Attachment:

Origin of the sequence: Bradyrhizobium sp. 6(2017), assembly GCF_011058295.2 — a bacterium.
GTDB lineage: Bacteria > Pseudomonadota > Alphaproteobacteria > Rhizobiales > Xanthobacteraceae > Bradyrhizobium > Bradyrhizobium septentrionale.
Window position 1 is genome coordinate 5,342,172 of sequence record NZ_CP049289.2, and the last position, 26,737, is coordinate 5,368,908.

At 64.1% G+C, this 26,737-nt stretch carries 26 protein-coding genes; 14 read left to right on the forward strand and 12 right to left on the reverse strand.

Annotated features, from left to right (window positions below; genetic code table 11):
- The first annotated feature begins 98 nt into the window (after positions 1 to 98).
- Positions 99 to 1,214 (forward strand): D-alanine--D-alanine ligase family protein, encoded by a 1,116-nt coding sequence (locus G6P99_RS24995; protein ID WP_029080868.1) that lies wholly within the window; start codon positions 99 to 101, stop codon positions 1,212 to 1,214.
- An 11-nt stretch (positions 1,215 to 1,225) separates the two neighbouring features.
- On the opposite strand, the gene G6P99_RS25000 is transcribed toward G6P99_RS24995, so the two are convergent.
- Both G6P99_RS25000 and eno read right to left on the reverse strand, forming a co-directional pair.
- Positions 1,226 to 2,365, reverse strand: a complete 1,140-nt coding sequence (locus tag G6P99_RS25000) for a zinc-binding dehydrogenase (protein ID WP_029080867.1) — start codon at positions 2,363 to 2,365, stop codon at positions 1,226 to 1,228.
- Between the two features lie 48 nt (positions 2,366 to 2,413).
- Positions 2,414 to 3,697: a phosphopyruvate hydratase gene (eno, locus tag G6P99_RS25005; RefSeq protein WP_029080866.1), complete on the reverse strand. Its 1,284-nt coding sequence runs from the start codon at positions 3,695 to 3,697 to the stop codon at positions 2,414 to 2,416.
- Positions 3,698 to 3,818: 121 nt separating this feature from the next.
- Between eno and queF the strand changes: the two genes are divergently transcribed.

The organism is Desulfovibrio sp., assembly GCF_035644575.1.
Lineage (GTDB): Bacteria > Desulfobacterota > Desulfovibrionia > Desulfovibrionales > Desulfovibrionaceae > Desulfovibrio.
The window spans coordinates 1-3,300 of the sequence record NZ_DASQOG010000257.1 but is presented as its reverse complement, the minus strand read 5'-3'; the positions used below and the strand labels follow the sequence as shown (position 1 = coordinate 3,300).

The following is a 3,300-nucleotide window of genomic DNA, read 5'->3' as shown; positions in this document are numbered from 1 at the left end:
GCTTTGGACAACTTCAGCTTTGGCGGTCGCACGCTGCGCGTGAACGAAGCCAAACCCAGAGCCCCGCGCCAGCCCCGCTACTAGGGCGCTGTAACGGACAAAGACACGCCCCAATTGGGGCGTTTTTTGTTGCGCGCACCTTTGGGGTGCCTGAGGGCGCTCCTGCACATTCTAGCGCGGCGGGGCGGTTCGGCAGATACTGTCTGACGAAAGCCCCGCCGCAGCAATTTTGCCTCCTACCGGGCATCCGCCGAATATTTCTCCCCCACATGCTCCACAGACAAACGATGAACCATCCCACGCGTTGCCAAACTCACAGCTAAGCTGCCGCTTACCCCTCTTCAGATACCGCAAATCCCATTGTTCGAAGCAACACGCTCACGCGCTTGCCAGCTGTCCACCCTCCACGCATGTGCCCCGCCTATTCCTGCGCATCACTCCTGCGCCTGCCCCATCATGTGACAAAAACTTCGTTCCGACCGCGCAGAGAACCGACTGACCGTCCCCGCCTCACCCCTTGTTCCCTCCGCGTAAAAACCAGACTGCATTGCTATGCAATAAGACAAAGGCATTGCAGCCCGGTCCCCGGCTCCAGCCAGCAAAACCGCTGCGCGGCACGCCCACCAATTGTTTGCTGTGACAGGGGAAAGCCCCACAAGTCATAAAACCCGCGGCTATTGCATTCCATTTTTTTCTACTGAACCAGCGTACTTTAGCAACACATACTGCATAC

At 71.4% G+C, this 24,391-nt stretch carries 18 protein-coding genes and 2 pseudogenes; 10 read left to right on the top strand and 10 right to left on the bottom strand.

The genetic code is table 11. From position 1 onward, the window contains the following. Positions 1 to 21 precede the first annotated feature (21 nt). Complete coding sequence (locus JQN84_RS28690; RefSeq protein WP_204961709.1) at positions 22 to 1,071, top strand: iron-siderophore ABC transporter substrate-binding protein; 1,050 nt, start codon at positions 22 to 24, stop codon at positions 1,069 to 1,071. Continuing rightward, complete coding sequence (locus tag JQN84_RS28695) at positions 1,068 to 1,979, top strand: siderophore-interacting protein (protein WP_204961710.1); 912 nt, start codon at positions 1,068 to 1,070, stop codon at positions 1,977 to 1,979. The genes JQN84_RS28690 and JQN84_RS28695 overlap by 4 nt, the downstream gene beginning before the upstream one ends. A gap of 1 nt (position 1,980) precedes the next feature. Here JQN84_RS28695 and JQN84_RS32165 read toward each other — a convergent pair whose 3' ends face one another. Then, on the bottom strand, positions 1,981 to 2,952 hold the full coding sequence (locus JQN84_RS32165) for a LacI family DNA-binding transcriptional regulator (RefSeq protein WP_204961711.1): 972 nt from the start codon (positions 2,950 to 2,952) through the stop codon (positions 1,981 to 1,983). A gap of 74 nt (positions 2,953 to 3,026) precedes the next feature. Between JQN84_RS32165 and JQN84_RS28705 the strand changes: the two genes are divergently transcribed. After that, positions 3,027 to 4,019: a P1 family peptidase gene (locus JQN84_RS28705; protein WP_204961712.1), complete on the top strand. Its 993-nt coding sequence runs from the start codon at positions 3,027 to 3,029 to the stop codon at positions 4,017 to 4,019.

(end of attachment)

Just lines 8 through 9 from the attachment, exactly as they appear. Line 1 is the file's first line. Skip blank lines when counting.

- An 11-nt stretch (positions 1,215 to 1,225) separates the two neighbouring features.
- On the opposite strand, the gene G6P99_RS25000 is transcribed toward G6P99_RS24995, so the two are convergent.